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Petone's First 100 Years (1940)


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The foundations of prosperity in the Petone District have been strengthened from early times by the support of the railways.
A line from Pipitea through Petone to Lower Hutt was commenced by the English firm of John Brogden and Sons, in August, 1872, and was opened on April 14th, 1874.
It was the first Government railway in the Province and the second line in the North Island. The line to Silverstream commenced public operation on December loth, 1875, and the Upper Hutt section followed just seven weeks later. Notwithstanding tremendous engineering difficulties, trains were running to Featherston by October, 1878.
In the early 'seventies the Government decided to build the Wellington workshops at Petone, and in August, 1876, about 6 2/3 acres were bought for this purpose at a cost of £662 10s. 0d.
Mr. W. J. Riddler, of Petone, built for the Government a carriage repair building, an engine-shed (1877) and other buildings (1879) for a total cost of £4,341. Steady expansion continued until in 1925 it was realised that the site was inadequate.
A new site at Woburn was chosen, and the move was carried out during 1928, and 1929, at a capital cost of £779,280.
During the last years of operation on the old Petone site, the works covered 17 acres, the yearly output being £386,186, and the 954 employees received an annual total of £195,606 in wages.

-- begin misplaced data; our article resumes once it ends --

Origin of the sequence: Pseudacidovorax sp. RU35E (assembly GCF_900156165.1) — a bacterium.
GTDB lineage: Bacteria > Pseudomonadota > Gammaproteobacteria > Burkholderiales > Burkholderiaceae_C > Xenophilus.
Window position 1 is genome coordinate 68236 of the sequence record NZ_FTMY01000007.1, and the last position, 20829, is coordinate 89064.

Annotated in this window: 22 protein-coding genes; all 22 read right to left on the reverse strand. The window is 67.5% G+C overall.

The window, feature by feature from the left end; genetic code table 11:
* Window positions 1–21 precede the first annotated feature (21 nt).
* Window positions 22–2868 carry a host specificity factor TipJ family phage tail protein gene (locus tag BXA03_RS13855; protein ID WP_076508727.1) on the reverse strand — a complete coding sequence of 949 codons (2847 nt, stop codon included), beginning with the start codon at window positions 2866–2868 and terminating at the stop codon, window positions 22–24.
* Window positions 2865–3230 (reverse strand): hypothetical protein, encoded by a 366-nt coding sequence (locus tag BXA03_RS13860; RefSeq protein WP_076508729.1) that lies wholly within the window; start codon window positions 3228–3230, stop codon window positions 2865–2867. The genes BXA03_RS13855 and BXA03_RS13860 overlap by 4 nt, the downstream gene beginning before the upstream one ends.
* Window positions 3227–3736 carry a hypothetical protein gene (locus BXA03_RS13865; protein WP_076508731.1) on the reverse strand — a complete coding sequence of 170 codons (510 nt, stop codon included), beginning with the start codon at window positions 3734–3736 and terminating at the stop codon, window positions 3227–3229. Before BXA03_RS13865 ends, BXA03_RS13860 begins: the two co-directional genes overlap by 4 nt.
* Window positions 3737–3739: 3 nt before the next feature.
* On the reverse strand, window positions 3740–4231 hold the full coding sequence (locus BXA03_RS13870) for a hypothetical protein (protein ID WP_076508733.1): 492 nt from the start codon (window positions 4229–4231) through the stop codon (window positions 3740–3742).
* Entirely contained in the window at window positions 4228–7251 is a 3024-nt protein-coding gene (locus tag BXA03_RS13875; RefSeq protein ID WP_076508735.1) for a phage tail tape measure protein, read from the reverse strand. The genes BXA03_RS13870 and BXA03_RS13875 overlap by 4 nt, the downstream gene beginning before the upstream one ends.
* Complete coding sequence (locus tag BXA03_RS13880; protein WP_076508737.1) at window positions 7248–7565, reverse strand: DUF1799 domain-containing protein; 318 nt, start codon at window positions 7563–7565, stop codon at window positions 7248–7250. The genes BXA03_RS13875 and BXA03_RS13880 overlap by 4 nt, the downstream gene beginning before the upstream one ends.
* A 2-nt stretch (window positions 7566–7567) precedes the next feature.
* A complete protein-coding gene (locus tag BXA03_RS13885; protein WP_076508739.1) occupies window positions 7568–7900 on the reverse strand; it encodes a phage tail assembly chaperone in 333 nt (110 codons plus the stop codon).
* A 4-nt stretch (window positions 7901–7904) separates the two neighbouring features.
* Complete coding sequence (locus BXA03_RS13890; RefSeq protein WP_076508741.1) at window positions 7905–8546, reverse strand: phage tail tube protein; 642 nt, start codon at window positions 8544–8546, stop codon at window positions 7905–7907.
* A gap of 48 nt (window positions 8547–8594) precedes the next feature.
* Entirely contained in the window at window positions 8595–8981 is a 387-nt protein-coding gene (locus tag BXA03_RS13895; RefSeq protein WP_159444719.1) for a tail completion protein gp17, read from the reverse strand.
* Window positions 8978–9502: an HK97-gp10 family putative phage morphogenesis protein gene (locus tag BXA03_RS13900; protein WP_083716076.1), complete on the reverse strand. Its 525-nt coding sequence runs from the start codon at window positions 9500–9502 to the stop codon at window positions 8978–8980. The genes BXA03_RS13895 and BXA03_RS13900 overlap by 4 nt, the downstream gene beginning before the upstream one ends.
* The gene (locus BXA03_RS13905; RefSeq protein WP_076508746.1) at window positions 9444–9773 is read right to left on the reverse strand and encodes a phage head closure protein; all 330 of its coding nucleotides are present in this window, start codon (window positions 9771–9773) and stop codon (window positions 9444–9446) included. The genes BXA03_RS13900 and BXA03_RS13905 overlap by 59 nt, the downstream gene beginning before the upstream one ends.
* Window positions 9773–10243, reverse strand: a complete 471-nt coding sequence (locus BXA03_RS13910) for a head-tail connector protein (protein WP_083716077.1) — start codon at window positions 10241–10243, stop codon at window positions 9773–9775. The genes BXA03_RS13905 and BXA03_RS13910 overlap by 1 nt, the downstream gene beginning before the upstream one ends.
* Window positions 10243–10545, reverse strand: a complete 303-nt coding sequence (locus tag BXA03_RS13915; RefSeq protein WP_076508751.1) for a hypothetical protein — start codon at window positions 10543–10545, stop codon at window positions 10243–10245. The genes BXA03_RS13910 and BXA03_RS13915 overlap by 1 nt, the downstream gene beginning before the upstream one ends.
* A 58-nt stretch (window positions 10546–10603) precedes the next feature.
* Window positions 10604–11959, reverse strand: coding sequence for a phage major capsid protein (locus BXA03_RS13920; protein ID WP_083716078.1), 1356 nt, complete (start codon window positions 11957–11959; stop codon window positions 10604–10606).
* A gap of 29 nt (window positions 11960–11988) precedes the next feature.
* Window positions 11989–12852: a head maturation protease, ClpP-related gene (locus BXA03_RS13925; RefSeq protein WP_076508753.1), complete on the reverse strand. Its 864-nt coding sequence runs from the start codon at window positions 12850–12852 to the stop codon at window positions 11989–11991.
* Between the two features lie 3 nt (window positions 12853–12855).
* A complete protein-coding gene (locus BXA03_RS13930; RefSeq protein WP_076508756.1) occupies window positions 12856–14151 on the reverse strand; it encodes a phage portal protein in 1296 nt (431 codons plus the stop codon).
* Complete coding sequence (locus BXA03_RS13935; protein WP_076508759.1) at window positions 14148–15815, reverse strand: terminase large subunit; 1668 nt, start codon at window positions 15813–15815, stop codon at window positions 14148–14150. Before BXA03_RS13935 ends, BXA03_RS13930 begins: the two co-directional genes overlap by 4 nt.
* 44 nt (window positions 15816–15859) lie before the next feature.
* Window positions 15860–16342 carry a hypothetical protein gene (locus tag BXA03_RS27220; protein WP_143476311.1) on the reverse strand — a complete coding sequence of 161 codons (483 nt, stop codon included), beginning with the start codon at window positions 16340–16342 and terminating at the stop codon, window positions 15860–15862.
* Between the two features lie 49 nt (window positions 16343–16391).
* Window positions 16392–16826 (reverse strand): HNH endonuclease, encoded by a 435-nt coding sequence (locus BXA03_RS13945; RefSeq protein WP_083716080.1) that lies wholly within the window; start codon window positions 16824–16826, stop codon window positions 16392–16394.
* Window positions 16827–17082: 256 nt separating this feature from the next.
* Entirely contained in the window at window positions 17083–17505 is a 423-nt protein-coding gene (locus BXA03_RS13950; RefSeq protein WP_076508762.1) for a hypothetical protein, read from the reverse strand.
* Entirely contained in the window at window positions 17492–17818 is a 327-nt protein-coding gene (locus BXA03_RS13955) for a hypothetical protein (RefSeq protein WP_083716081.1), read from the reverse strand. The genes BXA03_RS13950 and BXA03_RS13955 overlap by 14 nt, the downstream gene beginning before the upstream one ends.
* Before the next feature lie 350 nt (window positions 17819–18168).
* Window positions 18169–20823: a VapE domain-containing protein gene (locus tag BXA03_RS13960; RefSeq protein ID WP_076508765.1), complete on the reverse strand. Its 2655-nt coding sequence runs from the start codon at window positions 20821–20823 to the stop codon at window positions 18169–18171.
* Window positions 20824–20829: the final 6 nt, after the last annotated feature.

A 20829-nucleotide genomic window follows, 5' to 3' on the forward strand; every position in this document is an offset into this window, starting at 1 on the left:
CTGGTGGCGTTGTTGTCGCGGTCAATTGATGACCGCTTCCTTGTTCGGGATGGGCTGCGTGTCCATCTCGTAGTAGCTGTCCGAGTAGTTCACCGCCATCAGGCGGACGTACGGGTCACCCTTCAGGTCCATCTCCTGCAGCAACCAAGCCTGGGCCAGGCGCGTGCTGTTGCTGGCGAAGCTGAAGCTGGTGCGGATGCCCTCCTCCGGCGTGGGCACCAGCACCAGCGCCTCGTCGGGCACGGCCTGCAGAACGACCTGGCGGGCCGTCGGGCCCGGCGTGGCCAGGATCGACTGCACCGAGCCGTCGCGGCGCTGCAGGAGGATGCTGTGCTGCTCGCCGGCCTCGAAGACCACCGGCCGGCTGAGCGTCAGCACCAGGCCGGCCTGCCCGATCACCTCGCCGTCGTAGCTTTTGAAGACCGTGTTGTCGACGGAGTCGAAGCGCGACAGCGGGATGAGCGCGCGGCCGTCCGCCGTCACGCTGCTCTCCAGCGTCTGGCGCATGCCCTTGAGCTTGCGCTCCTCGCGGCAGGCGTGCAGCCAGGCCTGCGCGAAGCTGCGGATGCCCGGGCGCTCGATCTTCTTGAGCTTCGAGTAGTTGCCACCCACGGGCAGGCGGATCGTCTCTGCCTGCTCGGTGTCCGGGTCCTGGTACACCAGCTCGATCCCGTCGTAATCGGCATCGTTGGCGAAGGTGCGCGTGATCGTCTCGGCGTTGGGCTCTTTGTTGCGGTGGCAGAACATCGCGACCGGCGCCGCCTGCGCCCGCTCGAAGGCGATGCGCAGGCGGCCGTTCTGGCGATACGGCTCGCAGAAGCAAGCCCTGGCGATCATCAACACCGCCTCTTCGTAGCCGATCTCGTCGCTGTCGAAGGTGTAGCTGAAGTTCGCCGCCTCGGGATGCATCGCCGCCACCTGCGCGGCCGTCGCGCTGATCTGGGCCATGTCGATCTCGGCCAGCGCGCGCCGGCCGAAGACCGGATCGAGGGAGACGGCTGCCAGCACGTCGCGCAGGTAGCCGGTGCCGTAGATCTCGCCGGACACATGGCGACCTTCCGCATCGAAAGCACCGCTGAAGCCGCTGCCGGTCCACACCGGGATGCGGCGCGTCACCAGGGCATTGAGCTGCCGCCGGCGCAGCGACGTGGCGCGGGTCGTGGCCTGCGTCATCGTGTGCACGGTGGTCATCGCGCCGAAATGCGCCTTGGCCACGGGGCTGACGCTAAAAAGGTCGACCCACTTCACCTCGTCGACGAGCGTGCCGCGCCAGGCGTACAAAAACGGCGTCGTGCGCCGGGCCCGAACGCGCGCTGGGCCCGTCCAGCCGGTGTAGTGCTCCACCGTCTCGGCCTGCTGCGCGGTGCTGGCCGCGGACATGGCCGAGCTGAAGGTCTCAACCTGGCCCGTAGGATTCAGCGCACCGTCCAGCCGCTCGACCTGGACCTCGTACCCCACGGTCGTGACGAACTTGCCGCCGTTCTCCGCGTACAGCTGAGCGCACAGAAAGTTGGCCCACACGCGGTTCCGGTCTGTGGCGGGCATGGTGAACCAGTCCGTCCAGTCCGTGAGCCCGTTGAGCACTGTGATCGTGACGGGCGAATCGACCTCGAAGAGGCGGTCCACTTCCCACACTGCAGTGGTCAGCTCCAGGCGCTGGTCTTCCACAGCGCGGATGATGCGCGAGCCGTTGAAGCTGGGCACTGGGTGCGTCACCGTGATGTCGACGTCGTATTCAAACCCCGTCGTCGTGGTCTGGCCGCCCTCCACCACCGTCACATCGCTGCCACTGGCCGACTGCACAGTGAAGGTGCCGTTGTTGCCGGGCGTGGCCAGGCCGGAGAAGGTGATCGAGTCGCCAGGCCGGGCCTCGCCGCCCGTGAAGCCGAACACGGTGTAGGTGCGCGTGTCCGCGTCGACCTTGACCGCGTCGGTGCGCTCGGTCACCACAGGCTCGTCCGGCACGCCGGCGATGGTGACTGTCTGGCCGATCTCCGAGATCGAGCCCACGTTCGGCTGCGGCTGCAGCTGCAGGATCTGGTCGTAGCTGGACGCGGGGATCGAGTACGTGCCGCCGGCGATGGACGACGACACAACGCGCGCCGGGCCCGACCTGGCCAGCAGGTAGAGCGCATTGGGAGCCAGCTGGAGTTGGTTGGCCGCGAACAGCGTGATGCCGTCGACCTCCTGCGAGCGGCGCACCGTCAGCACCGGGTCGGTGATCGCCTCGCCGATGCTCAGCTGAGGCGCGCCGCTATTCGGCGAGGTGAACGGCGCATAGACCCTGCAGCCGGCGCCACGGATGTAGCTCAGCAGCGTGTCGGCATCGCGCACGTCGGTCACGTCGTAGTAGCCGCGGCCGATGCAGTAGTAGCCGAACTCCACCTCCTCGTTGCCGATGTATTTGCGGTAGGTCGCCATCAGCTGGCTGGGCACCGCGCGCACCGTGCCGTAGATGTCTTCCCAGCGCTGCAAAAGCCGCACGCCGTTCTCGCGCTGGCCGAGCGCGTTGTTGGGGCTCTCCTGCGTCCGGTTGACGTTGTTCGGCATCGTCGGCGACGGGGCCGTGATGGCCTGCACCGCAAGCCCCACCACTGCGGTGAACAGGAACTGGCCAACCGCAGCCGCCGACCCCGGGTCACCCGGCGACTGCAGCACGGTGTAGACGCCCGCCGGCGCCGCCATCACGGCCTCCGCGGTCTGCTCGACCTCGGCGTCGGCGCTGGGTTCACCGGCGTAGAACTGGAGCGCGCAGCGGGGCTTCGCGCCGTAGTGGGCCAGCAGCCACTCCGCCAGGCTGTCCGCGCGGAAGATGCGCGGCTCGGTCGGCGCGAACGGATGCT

Co-incident with the erection of the Woburn shops, was the building of the Petone-Woburn-Waterloo branch line of 2 miles 65 chains, which was completed in May, 1927. Another line was run to the new shops, and was extended nearly a mile to the Borough boundary. This was taken over in 1929 by Working Railways.
The Waterloo line boasted substantial overbridges in place of crossings, and a sixteen plate-girder span bridge over the Hutt River. A new procedure in the Dominion was the Government purchase of 682 acres for £181,000. By April, 1927, sales were valued at £231,488, and 213 acres were left for public disposal. Most of the construction cost was recouped from the proceeds.
From 1904 to 1911, the straightening and duplication of the Wellington- Hutt railway was carried out for £331,068, and in 1906, Petone received a new railway station.
The route received the first installation of automatic signalling in New Zealand in 1922—an indication of the importance of the Dominion's busiest suburban route.
The number of season tickets issued during the 1938–39 financial year at Petone was 115,699, second only to Wellington's 182,135. Petone was placed fourth to Wellington, Auckland, and Palmerston North in the number of outward passenger journeys from North Island stations. Outward passengers and goods traffic revenue averaged over £2,109 weekly—placing Petone seventh for New Zealand.
A further contribution to Petone's advancement was made when in 1928 and 1929 the Department took over the road motor passenger service. For the year ended March 31st, 1939, the 57 vehicles covered 1,835,319 miles. The total expenditure on the Wellington-Suburban services was £105,476.

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